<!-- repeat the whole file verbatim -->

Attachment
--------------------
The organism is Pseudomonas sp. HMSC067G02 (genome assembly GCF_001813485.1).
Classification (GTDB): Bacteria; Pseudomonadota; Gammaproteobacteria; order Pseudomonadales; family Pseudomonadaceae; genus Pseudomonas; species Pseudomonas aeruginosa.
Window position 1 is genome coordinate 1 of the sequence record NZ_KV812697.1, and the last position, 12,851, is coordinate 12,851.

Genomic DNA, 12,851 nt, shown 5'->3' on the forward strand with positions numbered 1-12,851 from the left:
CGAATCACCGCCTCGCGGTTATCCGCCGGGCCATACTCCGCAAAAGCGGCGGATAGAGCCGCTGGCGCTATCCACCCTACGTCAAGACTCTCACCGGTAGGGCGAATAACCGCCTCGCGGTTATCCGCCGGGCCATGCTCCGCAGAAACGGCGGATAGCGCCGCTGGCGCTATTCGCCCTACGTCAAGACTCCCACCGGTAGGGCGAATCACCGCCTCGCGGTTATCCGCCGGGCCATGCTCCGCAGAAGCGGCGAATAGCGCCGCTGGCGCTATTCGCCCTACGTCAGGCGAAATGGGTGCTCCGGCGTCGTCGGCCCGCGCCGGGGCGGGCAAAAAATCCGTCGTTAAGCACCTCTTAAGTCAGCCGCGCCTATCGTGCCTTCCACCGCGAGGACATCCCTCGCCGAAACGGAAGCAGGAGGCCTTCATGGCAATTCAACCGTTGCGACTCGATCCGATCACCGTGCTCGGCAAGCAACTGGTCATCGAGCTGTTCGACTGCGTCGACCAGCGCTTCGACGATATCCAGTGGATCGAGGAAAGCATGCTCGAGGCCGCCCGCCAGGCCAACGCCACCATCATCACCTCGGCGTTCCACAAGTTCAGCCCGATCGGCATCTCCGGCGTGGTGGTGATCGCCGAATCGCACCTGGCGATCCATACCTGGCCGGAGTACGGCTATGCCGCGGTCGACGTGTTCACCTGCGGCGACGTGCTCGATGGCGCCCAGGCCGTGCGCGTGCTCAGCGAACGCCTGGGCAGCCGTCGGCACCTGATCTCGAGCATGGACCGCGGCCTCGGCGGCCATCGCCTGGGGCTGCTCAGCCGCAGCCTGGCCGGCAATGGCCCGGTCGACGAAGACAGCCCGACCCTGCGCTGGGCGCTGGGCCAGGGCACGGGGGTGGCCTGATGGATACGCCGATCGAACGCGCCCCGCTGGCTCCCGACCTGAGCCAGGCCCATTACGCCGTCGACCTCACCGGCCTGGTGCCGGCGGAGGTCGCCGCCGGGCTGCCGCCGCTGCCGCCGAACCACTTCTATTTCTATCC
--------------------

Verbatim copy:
The organism is Pseudomonas sp. HMSC067G02 (genome assembly GCF_001813485.1).
Classification (GTDB): Bacteria; Pseudomonadota; Gammaproteobacteria; order Pseudomonadales; family Pseudomonadaceae; genus Pseudomonas; species Pseudomonas aeruginosa.
Window position 1 is genome coordinate 1 of the sequence record NZ_KV812697.1, and the last position, 12,851, is coordinate 12,851.

Genomic DNA, 12,851 nt, shown 5'->3' on the forward strand with positions numbered 1-12,851 from the left:
CGAATCACCGCCTCGCGGTTATCCGCCGGGCCATACTCCGCAAAAGCGGCGGATAGAGCCGCTGGCGCTATCCACCCTACGTCAAGACTCTCACCGGTAGGGCGAATAACCGCCTCGCGGTTATCCGCCGGGCCATGCTCCGCAGAAACGGCGGATAGCGCCGCTGGCGCTATTCGCCCTACGTCAAGACTCCCACCGGTAGGGCGAATCACCGCCTCGCGGTTATCCGCCGGGCCATGCTCCGCAGAAGCGGCGAATAGCGCCGCTGGCGCTATTCGCCCTACGTCAGGCGAAATGGGTGCTCCGGCGTCGTCGGCCCGCGCCGGGGCGGGCAAAAAATCCGTCGTTAAGCACCTCTTAAGTCAGCCGCGCCTATCGTGCCTTCCACCGCGAGGACATCCCTCGCCGAAACGGAAGCAGGAGGCCTTCATGGCAATTCAACCGTTGCGACTCGATCCGATCACCGTGCTCGGCAAGCAACTGGTCATCGAGCTGTTCGACTGCGTCGACCAGCGCTTCGACGATATCCAGTGGATCGAGGAAAGCATGCTCGAGGCCGCCCGCCAGGCCAACGCCACCATCATCACCTCGGCGTTCCACAAGTTCAGCCCGATCGGCATCTCCGGCGTGGTGGTGATCGCCGAATCGCACCTGGCGATCCATACCTGGCCGGAGTACGGCTATGCCGCGGTCGACGTGTTCACCTGCGGCGACGTGCTCGATGGCGCCCAGGCCGTGCGCGTGCTCAGCGAACGCCTGGGCAGCCGTCGGCACCTGATCTCGAGCATGGACCGCGGCCTCGGCGGCCATCGCCTGGGGCTGCTCAGCCGCAGCCTGGCCGGCAATGGCCCGGTCGACGAAGACAGCCCGACCCTGCGCTGGGCGCTGGGCCAGGGCACGGGGGTGGCCTGATGGATACGCCGATCGAACGCGCCCCGCTGGCTCCCGACCTGAGCCAGGCCCATTACGCCGTCGACCTCACCGGCCTGGTGCCGGCGGAGGTCGCCGCCGGGCTGCCGCCGCTGCCGCCGAACCACTTCTATTTCTATCC